Prof. Stacy, The Money Teacher

Find The Silver Lining To Inflation | Prof. Stacy, The Money Teacher

Find A Silver Lining To Inflation!

All of us are feeling the pain of this high-inflation time but I have been asked many times if there are any ways you can “take advantage” of this period of high inflation? 

I think everyone can agree that absorbing the recent record inflation into your family’s budget is really hard. Between price increases in gas, utilities, housing, groceries, appliances, cars, and nearly everything else, on some days, managing your money can seem hopeless.  

So, are there any “silver linings” to this time of crazy inflation? Can families find any “financial advantages” to help them to reach their financial goals while also living in high-inflation times?  

Frankly, mostly “no” … but I came up with a few ideas that your family may be able to use. But first, you need to make a budget – you knew I was going to say that but, honestly, without a budget, you don’t even know if you have an earning-spending gap or how big that gap is! 

Ways to bring in more cash… 

First, if you have quality things to sell, many families are looking for quality pre-owned cars, pre-owned appliances, and other pre-owned products that are more affordable to purchase – and more available – than “new” items. Most of these “pre-owned” items are selling at record highs, so sellers can reap a financial advantage. 

Second, are you an empty-nester who is living in a house that is “too big” for you? This may be the perfect time to sell your “big house”. You can reap the financial benefits of a robust housing market and downsize to a smaller house. Of course, a smaller house also usually means lower monthly costs, lower maintenance costs, and less lawn to mow – also all good for your budget.  

Third, have you thought about changing jobs to make more money? Since the beginning of the Great Resignation, companies have been desperately seeking quality people and paying more every month to get them. I recently saw $19.00 per hour as the starting rate at Walmart. Now, I’m not saying Walmart is your employer of choice, though it’s fine if it is; my point is that wages have been increasing in the past year and you may be able to take advantage of those increases and raise your family’s income. If you are already working a job you love, you may want to research current salaries for your skills in your market to see if you are being paid market wages. If you are not being paid the market wage, you can use your research to show your manager what the going rate is for your skills and ask for a raise. Workers have a lot of bargaining power right now as employers don’t want to take the time and cost to find a new employee, especially as your research will show your employer that they would have to pay more to replace you anyway!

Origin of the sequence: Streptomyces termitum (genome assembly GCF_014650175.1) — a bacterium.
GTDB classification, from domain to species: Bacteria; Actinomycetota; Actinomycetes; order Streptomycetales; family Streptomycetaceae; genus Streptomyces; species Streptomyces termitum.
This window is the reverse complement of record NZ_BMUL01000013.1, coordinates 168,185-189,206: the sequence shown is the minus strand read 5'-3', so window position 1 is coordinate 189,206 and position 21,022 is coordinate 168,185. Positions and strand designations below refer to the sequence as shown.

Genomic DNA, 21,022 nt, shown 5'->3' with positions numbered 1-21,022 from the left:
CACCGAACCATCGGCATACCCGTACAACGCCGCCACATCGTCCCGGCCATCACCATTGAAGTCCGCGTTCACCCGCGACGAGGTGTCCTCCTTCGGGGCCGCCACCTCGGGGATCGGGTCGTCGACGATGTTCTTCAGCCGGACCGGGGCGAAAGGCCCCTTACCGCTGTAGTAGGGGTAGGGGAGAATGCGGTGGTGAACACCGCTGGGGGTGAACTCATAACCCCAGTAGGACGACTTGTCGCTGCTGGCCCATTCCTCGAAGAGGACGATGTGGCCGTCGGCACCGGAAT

Fourth, you could work a side-hustle to increase your income. Do you have a hobby or skill that you can use to make some extra money? This could be the perfect time to start your own business on the side! Can you deliver pizzas, groceries, or take-out? Or maybe your current job offers overtime?  

Where to invest in a period of high inflation… 

Are there any “good investments” during this period of high inflation? Especially when the market is so volatile? Probably … and from a surprising direction! Series I U.S. Savings Bonds yields are currently 9.6%. What? U.S. savings bonds – one of the most conservative of investments – is offering a 9.6% annual rate? I want some of that! 

The interest on these bonds adjusts every six months, in May and November based on the Consumer Price Index (CPI), a measure of inflation. So, when inflation goes up, the return on I Bonds goes up as well. 

Of course, there are some restrictions. I Bonds can’t be redeemed for at least one year after their purchase and, if they are redeemed before five years, the individual will be penalized the last three months of interest. Also, individuals are limited to investments in these bonds of $10,000 per year. 

I Bonds were first introduced in 1998, but you probably haven’t heard much about them until now because, until recently, inflation has not been “a thing”, and because these bonds are sold directly from the US treasury – financial advisors have little motivation to suggest them for your portfolio. 

You can check out this investment for yourself at to see if it fits into your financial plan. 

Do you know of any other ways to continue to advance your financial goals in these trying times? Put them in the comments and follow me for more ways to manage your money. 

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